Corruption by members of the ruling class has resulted in the deprivation of the Zimbabwean subsistence producer. Most people have lost their livelihood. This will eventually result in the further exploitation and oppression of the already impoverished strata of Zimbabwean society without creating social divisions typical of the mature capitalist countries.
The style of most African ideologies are borrowed, twisted and misfit.
The whole duty of revolutionary leadership is to indoctrinate the poor electorate with their ideologies. They rule with the mind and not action. It is a game of words without the acts. It is easier said than done that is words are cheap and readily available while acts are beyond their reach. Where acts do occur it is mainly where it concerns their own self- individual enrichment.
This situation of Adopted Imperialistic Modes of Governance has manifested itself in different dimensions-political, economic, sociological, and psychological. Politically this is ‘a system of rule which assumes the right of one people to impose their will on another.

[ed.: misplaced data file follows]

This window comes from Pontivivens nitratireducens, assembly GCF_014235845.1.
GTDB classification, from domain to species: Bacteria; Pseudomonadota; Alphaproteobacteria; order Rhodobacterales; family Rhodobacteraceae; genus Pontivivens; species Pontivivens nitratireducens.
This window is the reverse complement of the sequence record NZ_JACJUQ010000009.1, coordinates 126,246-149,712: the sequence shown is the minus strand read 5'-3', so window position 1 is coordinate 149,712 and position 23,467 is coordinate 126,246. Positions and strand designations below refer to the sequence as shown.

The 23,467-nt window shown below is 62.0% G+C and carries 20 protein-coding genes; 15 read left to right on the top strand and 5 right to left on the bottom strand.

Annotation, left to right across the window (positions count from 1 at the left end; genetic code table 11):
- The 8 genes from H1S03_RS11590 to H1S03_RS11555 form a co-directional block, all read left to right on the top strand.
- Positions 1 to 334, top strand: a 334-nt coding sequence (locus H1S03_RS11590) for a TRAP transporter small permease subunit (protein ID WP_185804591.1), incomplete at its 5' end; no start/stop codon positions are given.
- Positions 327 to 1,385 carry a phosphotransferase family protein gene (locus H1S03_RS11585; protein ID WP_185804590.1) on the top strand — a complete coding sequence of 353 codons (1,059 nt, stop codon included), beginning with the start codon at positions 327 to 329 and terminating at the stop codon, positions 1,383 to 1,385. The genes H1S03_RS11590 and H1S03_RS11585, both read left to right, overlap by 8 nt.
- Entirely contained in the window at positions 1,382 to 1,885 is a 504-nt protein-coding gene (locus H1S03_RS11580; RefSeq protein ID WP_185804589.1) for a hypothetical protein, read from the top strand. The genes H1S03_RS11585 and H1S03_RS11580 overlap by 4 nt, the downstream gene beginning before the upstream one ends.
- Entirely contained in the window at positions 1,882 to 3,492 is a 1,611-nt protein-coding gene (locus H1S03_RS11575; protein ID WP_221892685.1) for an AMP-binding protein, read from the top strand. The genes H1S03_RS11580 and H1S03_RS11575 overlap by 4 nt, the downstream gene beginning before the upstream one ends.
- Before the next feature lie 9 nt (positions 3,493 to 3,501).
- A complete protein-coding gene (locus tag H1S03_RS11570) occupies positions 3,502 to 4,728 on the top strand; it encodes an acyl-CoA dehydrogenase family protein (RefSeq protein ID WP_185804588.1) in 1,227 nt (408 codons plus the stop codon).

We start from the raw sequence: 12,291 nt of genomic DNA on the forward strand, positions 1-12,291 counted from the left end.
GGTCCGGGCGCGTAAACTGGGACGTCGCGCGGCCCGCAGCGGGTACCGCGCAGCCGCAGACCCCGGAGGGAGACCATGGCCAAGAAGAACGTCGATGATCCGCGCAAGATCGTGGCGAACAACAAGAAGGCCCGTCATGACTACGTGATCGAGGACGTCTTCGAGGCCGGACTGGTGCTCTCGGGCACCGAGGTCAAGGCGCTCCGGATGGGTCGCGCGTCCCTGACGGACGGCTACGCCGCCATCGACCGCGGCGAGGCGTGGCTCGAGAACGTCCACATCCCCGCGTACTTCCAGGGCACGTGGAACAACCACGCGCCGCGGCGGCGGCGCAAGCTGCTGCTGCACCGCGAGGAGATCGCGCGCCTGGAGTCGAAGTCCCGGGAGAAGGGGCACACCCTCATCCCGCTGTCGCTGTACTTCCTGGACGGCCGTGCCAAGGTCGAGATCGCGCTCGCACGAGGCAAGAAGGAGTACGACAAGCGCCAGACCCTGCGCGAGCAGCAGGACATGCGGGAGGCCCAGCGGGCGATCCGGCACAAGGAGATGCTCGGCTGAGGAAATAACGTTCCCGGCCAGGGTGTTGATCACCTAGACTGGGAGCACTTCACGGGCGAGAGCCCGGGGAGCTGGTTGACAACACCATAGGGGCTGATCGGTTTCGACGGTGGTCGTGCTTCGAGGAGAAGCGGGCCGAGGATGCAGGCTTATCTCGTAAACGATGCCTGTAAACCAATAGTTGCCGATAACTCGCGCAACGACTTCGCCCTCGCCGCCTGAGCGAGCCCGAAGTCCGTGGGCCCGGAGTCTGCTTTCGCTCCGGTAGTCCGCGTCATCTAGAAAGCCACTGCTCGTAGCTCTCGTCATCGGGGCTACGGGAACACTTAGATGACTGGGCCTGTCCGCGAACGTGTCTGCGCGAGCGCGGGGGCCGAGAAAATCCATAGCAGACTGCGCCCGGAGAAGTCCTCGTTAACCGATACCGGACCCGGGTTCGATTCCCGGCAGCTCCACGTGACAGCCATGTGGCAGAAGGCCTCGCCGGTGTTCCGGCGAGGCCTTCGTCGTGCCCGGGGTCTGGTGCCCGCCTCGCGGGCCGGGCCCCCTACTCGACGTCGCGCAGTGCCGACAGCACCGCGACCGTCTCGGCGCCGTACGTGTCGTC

This will inevitably lead to a situation of dominancy and dependency which…systematically subordinates those governed by it to the imported culture in social, economic and political life. Only a handful of the masses may benefit from this system especially where nepotism finds room to breed.
Continued subjection of the poor masses breeds in them a loathing for their own history, politically, socially and economically. Lack of justice where blood won freedom exists will concurrently create a spasm of economic underdevelopment. Thus the hope of the masses will lie heavily on their confidence in foreign state economies. Brain drain and illegal migrations to foreign states become prevalent. This has resulted in people opting for other sources to feed their insatiable political, economic, sociological, and psychological appetites. The situation breeds a dangerous people to the peace and development of Zimbabwe. Unemployedgraduates are a very dangerous tool in a society like Zimbabwe if they are bottled up in an impassive economic environment.